“For investors operating across ASEAN, China, and other regions – the RCEP offers good news. Streamlined customs procedures, unified ROO, and improved market access will make investing in multiple locations a much more viable and attractive investment strategy and is likely to bring China + 1 business models to the fore,” said pan-Asia consultancy firm Dezan Shira & Associates in a report on the deal.
Figures from the MPI showed that as of February 20, Vietnam attracted $92.42 billion in registered investment capital from ASEAN member states, including Singapore with $65.28 billion and Thailand at $13 billion. Registered capital from South Korea, Japan, and China totalled $78.42 billion, $64.13 billion, and $21.85 billion, respectively.
From January to February 20, Vietnam attracted registered capital of $4.08 billion from other RCEP member states, including $1.7 billion from Singapore (the largest foreign investor in Vietnam), $1.4 billion from South Korea, and $537.7 million from China.
Southeast Asia is now Vietnam’s fourth-largest export market, with the export turnover totalling $25.3 billion in 2019 and $23.1 billion in 2020. The figure sat at $29.1 billion last year, up 25.8 per cent on-year.
Meanwhile, Southeast Asia is also Vietnam’s third-largest import market. The nation’s import turnover from other member states was $32.1 billion in 2019 and $30 billion in 2020. The figure stood at $41.1 billion last year, up 34.8 per cent on-year.
According to the World Bank’s latest report on RCEP impacts, Vietnam is expected to register the highest trade and income gains among member countries. To estimate the economic and distributional impacts of RCEP in Vietnam, the bank formulated a baseline and four alternative scenarios based on different circumstances.
Specifically, exports and imports increase for all member countries under all scenarios. The increase in trade is higher when the full scenario with productivity kick is assumed. Under this scenario, the countries that experience a higher increase in exports are Vietnam (11.4 per cent), Japan (8.9 per cent) and Cambodia (6.5 per cent), while imports increase significantly in Vietnam (9.2 per cent), the Philippines (7.2 per cent), and Japan (6.4 per cent).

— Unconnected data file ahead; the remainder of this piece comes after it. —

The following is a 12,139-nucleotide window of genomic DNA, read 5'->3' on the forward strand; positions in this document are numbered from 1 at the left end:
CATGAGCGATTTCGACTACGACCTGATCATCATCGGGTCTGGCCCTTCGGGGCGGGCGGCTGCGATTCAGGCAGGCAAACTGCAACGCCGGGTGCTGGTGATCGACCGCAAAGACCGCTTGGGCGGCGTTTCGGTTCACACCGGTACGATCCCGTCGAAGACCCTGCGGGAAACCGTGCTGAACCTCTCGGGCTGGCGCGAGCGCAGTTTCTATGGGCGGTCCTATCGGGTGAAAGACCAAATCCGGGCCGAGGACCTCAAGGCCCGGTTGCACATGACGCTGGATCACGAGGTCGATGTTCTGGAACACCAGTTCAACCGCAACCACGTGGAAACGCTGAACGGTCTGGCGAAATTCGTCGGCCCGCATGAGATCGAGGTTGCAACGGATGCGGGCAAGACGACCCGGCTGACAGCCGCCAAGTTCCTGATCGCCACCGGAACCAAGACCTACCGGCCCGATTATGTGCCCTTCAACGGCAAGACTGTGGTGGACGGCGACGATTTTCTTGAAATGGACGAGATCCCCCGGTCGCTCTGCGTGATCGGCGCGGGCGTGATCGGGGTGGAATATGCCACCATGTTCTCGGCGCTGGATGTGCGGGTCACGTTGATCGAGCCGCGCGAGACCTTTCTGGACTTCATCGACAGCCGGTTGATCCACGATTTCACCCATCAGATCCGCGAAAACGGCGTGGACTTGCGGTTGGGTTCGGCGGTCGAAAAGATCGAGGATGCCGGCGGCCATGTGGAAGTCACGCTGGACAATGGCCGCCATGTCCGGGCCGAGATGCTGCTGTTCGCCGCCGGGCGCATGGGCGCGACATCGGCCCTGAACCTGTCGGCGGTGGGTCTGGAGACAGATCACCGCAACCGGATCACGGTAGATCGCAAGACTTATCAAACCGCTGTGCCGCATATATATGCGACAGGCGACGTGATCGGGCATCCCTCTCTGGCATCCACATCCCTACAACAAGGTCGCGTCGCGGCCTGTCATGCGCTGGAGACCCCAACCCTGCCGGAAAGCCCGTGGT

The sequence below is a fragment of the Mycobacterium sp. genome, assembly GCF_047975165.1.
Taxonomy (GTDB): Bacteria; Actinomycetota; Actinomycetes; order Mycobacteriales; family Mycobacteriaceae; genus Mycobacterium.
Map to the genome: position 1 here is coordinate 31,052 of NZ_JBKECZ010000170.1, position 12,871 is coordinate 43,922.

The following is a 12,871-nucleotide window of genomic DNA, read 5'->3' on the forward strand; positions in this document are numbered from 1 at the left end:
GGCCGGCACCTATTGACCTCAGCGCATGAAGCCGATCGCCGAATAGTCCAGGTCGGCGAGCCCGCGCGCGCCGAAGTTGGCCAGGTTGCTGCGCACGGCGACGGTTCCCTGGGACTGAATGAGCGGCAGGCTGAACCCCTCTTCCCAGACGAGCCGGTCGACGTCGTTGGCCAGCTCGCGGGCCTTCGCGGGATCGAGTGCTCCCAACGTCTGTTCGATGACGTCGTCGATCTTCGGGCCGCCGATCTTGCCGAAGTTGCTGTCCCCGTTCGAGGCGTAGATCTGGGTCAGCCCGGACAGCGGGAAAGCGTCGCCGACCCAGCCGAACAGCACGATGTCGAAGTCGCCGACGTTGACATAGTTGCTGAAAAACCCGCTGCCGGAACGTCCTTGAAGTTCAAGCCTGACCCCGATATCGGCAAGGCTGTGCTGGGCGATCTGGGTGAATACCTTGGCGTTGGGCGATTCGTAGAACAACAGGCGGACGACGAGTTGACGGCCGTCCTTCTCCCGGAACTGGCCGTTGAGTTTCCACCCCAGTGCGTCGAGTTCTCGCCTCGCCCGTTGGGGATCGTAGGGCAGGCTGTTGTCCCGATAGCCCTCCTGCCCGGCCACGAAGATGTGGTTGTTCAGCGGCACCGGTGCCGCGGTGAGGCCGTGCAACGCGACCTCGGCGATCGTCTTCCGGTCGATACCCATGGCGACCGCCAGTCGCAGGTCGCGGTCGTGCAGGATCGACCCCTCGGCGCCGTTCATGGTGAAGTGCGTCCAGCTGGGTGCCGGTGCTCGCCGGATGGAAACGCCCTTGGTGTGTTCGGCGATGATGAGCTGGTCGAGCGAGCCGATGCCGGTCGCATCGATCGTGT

“In terms of total exports, the sectors that expand the most for Vietnam are motor vehicles (18.6 per cent), textiles (16.2 per cent), and wearing apparel (14.9 per cent), mainly due to reductions of non-tariff measures: motor vehicles go down 3.5 percentage points; wearing apparel is reduced by 3.7 percentage points; and textiles by 1.4 percentage points,” read the report.
In the baseline, between 2020 and 2035, the average trade-weighted tariff imposed by Vietnam falls from 0.8 to 0.2 per cent, while the tariffs faced by Vietnam are reduced from 0.6 to 0.1 per cent.
The four policy scenarios will measure the implementation incrementally. The first scenario is exclusively the implementation of tariffs according to the RCEP tariffs’ reduction schedules.
“In the productivity kick scenario, where a productivity shock is included, Vietnam has the highest gains of all member countries. Real income increases by 4.9 per cent relative to the baseline, higher than the gains for the bloc as a whole, where real income increases by 2.5 per cent,” the World Bank reported. “Trade also increases the most in this scenario, with exports expanding by 11.4 per cent and imports by 9.2 per cent, relative to the baseline.”
With implementation, the market for Vietnam will expand – particularly to China, where Vietnam does not currently possess any trade agreements, the World Bank added. Gains in the productivity kick scenario are concentrated mostly in the manufacturing sector and, in particular, apparel, electrical equipment, and textiles.
According to an analysis by the Peterson Institute for International Economics, Indonesia, Malaysia, Thailand, and Vietnam will benefit the most from the deal, which will add between $2-4 billion each year to their respective economies by 2030.